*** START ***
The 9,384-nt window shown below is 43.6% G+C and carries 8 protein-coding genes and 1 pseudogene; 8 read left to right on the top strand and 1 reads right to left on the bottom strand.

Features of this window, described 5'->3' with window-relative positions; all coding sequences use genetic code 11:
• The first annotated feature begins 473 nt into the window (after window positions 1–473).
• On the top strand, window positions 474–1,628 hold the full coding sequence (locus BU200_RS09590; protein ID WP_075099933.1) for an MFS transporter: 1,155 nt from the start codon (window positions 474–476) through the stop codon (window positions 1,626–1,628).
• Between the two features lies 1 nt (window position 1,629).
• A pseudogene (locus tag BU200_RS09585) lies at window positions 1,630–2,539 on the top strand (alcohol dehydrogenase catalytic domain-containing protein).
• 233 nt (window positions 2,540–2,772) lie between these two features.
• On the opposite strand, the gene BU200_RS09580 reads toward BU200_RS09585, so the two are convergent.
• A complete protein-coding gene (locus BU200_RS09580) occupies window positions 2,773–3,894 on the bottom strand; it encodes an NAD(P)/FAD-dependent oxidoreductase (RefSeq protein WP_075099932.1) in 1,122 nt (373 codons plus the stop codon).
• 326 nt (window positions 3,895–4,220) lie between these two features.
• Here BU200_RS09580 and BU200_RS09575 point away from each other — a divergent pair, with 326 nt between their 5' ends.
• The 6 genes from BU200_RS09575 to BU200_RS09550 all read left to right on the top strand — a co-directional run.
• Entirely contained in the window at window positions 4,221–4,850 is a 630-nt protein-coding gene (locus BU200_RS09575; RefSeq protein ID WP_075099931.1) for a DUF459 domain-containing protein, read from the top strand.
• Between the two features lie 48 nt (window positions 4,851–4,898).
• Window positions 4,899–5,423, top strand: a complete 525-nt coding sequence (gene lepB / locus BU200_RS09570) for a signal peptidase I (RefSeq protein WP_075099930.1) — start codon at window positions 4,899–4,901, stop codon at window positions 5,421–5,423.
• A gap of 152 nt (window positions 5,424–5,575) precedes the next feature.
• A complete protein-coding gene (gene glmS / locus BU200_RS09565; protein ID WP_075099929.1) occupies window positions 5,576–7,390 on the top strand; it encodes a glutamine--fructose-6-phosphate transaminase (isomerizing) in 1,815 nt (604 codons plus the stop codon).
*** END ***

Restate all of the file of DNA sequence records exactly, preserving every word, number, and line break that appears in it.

The 9,384-nt window shown below is 43.6% G+C and carries 8 protein-coding genes and 1 pseudogene; 8 read left to right on the top strand and 1 reads right to left on the bottom strand.

Features of this window, described 5'->3' with window-relative positions; all coding sequences use genetic code 11:
• The first annotated feature begins 473 nt into the window (after window positions 1–473).
• On the top strand, window positions 474–1,628 hold the full coding sequence (locus BU200_RS09590; protein ID WP_075099933.1) for an MFS transporter: 1,155 nt from the start codon (window positions 474–476) through the stop codon (window positions 1,626–1,628).
• Between the two features lies 1 nt (window position 1,629).
• A pseudogene (locus tag BU200_RS09585) lies at window positions 1,630–2,539 on the top strand (alcohol dehydrogenase catalytic domain-containing protein).
• 233 nt (window positions 2,540–2,772) lie between these two features.
• On the opposite strand, the gene BU200_RS09580 reads toward BU200_RS09585, so the two are convergent.
• A complete protein-coding gene (locus BU200_RS09580) occupies window positions 2,773–3,894 on the bottom strand; it encodes an NAD(P)/FAD-dependent oxidoreductase (RefSeq protein WP_075099932.1) in 1,122 nt (373 codons plus the stop codon).
• 326 nt (window positions 3,895–4,220) lie between these two features.
• Here BU200_RS09580 and BU200_RS09575 point away from each other — a divergent pair, with 326 nt between their 5' ends.
• The 6 genes from BU200_RS09575 to BU200_RS09550 all read left to right on the top strand — a co-directional run.
• Entirely contained in the window at window positions 4,221–4,850 is a 630-nt protein-coding gene (locus BU200_RS09575; RefSeq protein ID WP_075099931.1) for a DUF459 domain-containing protein, read from the top strand.
• Between the two features lie 48 nt (window positions 4,851–4,898).
• Window positions 4,899–5,423, top strand: a complete 525-nt coding sequence (gene lepB / locus BU200_RS09570) for a signal peptidase I (RefSeq protein WP_075099930.1) — start codon at window positions 4,899–4,901, stop codon at window positions 5,421–5,423.
• A gap of 152 nt (window positions 5,424–5,575) precedes the next feature.
• A complete protein-coding gene (gene glmS / locus BU200_RS09565; protein ID WP_075099929.1) occupies window positions 5,576–7,390 on the top strand; it encodes a glutamine--fructose-6-phosphate transaminase (isomerizing) in 1,815 nt (604 codons plus the stop codon).